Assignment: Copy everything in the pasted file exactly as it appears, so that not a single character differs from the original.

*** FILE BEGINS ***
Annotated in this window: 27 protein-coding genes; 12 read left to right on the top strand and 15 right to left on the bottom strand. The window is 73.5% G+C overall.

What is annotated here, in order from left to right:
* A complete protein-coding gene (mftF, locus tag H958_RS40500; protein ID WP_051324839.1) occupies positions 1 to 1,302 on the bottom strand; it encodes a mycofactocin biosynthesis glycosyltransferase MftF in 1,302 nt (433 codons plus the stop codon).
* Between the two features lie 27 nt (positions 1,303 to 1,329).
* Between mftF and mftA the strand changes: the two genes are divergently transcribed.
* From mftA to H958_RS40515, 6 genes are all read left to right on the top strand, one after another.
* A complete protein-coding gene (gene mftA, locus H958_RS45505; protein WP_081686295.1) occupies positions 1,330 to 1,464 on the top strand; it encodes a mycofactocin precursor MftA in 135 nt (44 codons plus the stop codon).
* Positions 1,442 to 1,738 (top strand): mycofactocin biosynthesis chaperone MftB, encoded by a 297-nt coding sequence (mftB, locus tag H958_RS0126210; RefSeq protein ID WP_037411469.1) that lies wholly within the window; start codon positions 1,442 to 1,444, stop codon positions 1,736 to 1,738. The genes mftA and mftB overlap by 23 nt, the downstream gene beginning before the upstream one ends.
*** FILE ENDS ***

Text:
Annotated in this window: 27 protein-coding genes; 12 read left to right on the top strand and 15 right to left on the bottom strand. The window is 73.5% G+C overall.

What is annotated here, in order from left to right:
* A complete protein-coding gene (mftF, locus tag H958_RS40500; protein ID WP_051324839.1) occupies positions 1 to 1,302 on the bottom strand; it encodes a mycofactocin biosynthesis glycosyltransferase MftF in 1,302 nt (433 codons plus the stop codon).
* Between the two features lie 27 nt (positions 1,303 to 1,329).
* Between mftF and mftA the strand changes: the two genes are divergently transcribed.
* From mftA to H958_RS40515, 6 genes are all read left to right on the top strand, one after another.
* A complete protein-coding gene (gene mftA, locus H958_RS45505; protein WP_081686295.1) occupies positions 1,330 to 1,464 on the top strand; it encodes a mycofactocin precursor MftA in 135 nt (44 codons plus the stop codon).
* Positions 1,442 to 1,738 (top strand): mycofactocin biosynthesis chaperone MftB, encoded by a 297-nt coding sequence (mftB, locus tag H958_RS0126210; RefSeq protein ID WP_037411469.1) that lies wholly within the window; start codon positions 1,442 to 1,444, stop codon positions 1,736 to 1,738. The genes mftA and mftB overlap by 23 nt, the downstream gene beginning before the upstream one ends.